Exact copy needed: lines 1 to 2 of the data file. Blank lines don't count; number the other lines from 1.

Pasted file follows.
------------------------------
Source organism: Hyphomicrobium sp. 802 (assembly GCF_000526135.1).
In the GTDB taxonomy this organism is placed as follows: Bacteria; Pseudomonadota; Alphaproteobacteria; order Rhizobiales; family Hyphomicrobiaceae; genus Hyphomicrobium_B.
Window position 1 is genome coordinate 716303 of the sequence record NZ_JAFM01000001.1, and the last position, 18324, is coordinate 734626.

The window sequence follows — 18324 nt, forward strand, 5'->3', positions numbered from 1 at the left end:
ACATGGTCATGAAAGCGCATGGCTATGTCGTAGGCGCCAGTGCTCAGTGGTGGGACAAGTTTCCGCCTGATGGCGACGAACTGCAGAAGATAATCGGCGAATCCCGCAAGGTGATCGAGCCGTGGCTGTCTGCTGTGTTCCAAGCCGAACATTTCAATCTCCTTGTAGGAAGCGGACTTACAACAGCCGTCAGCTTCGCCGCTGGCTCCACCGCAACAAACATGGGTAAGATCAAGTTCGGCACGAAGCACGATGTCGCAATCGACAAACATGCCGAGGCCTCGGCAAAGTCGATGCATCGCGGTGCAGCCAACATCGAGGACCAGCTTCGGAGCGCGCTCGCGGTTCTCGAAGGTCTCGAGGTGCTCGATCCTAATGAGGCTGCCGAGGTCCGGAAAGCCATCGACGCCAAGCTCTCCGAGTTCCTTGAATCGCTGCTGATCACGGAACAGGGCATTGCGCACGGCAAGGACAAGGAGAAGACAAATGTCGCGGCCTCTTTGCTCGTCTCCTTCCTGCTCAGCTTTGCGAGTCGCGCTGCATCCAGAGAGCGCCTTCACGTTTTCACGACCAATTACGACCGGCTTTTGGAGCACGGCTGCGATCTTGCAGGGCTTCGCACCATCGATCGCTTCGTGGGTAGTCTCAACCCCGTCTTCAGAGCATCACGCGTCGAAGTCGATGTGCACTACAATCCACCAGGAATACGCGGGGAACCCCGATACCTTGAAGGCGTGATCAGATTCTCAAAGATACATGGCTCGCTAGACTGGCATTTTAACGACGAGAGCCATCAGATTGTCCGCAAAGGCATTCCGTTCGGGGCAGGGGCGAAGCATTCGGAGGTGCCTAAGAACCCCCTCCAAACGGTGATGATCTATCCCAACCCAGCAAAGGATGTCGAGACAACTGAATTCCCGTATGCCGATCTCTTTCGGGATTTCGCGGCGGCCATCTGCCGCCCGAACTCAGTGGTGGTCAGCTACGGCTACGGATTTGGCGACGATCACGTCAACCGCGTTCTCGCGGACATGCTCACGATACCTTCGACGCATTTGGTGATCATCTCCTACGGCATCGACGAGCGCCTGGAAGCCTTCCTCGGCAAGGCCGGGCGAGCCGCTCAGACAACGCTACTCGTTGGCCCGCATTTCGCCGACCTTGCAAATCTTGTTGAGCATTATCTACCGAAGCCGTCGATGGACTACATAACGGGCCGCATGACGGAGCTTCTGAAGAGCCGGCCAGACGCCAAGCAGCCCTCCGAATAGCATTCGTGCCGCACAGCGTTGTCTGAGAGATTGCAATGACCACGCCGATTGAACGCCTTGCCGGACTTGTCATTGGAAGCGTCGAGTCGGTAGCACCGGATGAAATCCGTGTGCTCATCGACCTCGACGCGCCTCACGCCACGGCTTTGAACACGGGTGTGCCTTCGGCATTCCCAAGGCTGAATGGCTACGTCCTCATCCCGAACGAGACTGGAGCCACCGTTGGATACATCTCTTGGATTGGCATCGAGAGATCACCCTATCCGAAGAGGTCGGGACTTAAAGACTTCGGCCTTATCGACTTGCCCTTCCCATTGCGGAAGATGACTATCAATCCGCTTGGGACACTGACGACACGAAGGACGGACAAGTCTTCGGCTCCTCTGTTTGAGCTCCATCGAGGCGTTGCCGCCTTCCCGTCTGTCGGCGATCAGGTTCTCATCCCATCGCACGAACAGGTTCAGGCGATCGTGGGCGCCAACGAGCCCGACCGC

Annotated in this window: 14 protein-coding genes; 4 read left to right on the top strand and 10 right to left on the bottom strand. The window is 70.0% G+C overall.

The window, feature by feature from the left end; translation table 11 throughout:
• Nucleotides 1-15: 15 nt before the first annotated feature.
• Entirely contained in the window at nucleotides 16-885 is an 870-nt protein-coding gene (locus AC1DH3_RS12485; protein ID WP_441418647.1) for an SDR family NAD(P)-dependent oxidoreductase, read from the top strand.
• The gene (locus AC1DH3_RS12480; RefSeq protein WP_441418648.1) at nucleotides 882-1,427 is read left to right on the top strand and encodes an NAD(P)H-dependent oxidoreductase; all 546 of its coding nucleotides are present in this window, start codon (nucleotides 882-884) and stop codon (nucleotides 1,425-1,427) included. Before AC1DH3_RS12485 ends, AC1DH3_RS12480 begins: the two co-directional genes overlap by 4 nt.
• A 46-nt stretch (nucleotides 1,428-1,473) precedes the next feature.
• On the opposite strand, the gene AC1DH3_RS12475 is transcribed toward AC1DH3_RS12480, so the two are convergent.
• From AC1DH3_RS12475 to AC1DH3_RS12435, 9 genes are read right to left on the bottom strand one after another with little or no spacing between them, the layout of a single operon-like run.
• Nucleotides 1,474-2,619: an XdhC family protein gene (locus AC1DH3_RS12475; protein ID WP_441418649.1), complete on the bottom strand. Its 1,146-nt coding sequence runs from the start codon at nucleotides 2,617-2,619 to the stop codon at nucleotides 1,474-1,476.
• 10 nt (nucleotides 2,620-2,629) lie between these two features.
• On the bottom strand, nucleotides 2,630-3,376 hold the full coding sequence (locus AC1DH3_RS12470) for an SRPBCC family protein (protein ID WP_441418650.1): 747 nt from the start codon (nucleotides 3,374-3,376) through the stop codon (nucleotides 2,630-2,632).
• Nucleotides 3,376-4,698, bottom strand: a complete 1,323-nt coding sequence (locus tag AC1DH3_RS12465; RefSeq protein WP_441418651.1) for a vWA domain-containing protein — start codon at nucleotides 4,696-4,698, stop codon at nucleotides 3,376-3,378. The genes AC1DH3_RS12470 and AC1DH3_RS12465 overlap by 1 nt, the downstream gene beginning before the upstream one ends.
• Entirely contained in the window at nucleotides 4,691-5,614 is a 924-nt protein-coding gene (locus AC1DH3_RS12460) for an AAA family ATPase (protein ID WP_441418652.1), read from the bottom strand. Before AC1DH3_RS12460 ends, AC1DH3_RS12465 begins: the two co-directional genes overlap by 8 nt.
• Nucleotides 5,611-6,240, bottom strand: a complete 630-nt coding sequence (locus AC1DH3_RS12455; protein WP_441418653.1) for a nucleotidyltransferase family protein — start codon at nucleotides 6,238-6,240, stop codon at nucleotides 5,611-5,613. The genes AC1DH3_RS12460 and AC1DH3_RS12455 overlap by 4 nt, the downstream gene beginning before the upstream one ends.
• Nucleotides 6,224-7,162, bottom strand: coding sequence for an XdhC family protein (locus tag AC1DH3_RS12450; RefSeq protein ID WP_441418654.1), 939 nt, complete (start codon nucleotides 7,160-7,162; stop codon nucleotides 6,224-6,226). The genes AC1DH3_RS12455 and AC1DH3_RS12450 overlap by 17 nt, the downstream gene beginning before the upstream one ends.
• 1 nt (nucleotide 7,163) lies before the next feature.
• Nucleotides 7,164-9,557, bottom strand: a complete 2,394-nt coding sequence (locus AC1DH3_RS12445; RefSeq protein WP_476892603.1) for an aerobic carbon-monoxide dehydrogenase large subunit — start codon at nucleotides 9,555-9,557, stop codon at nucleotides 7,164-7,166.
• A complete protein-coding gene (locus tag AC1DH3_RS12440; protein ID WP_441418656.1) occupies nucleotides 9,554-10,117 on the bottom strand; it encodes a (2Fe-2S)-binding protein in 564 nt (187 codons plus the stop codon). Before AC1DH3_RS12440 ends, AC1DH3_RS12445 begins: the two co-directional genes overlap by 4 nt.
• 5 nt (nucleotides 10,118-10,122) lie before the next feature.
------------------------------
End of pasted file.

Source organism: Hyphomicrobium sp. 802 (assembly GCF_000526135.1).
In the GTDB taxonomy this organism is placed as follows: Bacteria; Pseudomonadota; Alphaproteobacteria; order Rhizobiales; family Hyphomicrobiaceae; genus Hyphomicrobium_B.